Economic crisis and national honours awards

T HE striking headlines and the news items in several Nigerian newspapers of late have been

on the economic recession affecting the nation. Also, among the populace, the radio and television commentators, public analysts, even on social media, the current topic of discussion nationwide is on the economic recession.

The grip-hold of the economic downturn on Nigerians has been overwhelming; it has overstretched and has also weighed down the strength of the citizenry.

Even, the social psyche of Nigerians, including the governments — the Federal, states and local governments — has been affected by these tales of economic woes. But this economic meltdown that has hit Nigeria is not limited to our country alone.

The economic recession is a global phenomenon, but what made that of Nigeria so pronounced is not far-fetched. I can describe it as a self-inflicted pain due to our over-reliance on the oil economy. In the period of oil boom, Nigeria failed woefully to diversify her economy and build it solidly on agrarian economics.

During the oil boom years, the country’s policy makers did not save for the rainy days. Instead, Nigeria became the consumer of all the consumable goods, including all sorts of food items which were imported into the country indiscriminately, and not a producing country of goods and services.

The reality struck our faces when suddenly, the global oil price plunged and nose-dived. And its negative impacts have affected, if not nearly paralysed all government activities. Several states and local governments in the country are now finding it difficult to pay the salaries and allowances of their workers, which are now in arrears of several months.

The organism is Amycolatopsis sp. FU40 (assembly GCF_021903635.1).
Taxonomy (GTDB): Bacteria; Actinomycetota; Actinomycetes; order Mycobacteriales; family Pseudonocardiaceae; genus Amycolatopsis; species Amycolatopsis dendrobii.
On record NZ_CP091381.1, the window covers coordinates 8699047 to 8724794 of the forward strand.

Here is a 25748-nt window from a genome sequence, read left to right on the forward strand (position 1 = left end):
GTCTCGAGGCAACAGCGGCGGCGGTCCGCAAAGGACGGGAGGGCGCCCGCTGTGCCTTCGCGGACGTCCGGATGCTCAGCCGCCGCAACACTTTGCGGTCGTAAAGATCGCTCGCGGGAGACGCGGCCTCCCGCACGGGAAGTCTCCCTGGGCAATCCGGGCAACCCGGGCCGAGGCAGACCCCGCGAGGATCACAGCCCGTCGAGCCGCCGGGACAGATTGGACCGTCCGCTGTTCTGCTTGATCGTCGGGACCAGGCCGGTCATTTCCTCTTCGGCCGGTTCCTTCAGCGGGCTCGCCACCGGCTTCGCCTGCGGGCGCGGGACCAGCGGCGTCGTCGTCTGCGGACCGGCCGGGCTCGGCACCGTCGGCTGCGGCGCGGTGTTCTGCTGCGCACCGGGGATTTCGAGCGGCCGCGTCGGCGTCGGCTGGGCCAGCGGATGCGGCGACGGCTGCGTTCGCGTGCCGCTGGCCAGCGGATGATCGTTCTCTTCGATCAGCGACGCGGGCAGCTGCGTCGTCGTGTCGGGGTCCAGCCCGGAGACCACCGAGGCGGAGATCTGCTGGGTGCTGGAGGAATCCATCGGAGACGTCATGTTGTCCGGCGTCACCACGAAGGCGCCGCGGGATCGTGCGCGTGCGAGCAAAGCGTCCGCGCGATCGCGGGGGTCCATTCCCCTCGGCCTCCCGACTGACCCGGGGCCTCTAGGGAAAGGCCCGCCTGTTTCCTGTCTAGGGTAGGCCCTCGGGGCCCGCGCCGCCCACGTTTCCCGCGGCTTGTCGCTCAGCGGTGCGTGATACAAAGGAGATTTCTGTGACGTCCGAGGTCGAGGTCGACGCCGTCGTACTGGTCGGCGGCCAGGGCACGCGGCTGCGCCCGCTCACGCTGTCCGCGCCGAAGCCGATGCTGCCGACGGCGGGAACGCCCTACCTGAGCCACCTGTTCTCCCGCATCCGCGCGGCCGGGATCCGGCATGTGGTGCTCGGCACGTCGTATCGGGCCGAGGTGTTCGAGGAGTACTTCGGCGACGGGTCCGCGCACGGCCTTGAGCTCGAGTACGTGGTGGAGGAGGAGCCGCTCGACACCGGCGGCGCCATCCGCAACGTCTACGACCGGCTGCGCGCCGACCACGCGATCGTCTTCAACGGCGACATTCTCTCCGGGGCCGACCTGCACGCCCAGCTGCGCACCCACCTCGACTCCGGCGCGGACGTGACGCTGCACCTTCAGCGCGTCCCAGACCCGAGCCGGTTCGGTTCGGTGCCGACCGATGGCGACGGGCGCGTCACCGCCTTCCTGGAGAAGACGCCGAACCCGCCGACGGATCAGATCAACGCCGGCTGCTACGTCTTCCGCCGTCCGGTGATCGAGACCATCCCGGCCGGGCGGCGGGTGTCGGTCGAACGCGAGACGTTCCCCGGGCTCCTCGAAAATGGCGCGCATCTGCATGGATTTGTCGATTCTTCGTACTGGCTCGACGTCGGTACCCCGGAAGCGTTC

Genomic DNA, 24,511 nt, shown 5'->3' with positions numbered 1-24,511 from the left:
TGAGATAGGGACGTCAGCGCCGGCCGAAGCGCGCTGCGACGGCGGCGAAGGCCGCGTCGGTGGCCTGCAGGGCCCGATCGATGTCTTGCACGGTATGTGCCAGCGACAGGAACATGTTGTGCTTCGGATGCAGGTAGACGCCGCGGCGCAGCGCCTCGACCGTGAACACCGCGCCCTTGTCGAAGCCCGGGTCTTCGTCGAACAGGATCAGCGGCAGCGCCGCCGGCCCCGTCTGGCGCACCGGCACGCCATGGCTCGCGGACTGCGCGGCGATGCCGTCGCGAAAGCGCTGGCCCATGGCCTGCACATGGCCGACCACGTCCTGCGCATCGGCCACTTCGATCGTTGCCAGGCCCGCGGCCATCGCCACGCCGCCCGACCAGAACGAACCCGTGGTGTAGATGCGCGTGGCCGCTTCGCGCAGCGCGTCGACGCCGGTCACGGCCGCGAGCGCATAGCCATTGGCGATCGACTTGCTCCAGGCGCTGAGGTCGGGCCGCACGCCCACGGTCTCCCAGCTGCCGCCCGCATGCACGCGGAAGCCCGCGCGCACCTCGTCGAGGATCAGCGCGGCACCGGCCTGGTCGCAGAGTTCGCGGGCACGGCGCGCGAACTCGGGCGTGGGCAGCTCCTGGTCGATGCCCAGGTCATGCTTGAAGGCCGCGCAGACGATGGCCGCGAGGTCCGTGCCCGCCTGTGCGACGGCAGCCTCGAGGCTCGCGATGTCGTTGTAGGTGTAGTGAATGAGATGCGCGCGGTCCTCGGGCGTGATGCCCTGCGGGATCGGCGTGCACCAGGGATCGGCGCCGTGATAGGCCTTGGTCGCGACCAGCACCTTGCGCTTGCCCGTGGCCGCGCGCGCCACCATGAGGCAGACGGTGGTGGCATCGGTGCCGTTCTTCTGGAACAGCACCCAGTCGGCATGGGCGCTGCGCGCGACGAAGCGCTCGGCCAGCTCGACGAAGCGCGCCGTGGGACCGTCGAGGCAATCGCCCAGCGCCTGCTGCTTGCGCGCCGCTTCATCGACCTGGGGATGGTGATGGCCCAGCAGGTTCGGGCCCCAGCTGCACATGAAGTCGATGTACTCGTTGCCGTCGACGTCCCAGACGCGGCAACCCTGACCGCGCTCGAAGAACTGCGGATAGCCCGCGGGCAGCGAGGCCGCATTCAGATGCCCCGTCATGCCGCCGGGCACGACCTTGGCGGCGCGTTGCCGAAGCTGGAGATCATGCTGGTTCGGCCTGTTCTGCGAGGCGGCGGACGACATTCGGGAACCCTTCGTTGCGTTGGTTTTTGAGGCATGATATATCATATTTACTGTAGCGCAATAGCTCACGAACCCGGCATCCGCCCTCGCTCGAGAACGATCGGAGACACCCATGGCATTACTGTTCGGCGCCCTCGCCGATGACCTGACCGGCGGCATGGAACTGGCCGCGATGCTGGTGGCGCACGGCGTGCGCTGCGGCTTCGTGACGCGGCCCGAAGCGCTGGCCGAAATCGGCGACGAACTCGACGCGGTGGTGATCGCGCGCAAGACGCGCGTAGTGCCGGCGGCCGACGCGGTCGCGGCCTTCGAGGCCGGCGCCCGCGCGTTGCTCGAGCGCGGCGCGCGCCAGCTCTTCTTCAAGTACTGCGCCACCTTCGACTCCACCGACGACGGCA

Today, many Nigerians are wearing hard faces all about, with no correspondent happiness moods of the oil-booming years when Nigerians were adjudged as the happiest people on earth. Even governments, in their various levels, especially, the Federal Government, have nearly forsaken part of their social and constitutional responsibilities to her citizens, especially the annual National Honours Awards to the merited Nigerians and nationalised citizens of the country.

My candid advise to the government of President Muhammadu Buhari is that it should not succumb to the hands of the current economic recession and abandon its constitutional obligation. This is very important because, in spite of the blue sky, there is still also a white and shinning sky. Therefore, fulfilling the constitutionally-imposed obligation of the National Honours Awards, the President and Commander-in-Chief of the Armed Forces is ironically telling the economic recession point plank that it will soon be defeated and that it cannot hold down the government in fulfilling one of its constitutional responsibilities to Nigeria and her citizens.

The National Honour Awards is another means of putting smiles on the faces of the people in the midst of this recession.

The beneficiaries of the previous National Honours Awards have become good ambassadors and useful agents whose pieces of advice and supports have contributed immensely to the economic development of the country. And they are still wooing their foreign partners to invest in the country.

President Buhari is, therefore, implored to see the advantages of giving out National Honours Awards in its right perspective.


  • Elder Tunde Babatunde,

Iwo Road, Ibadan.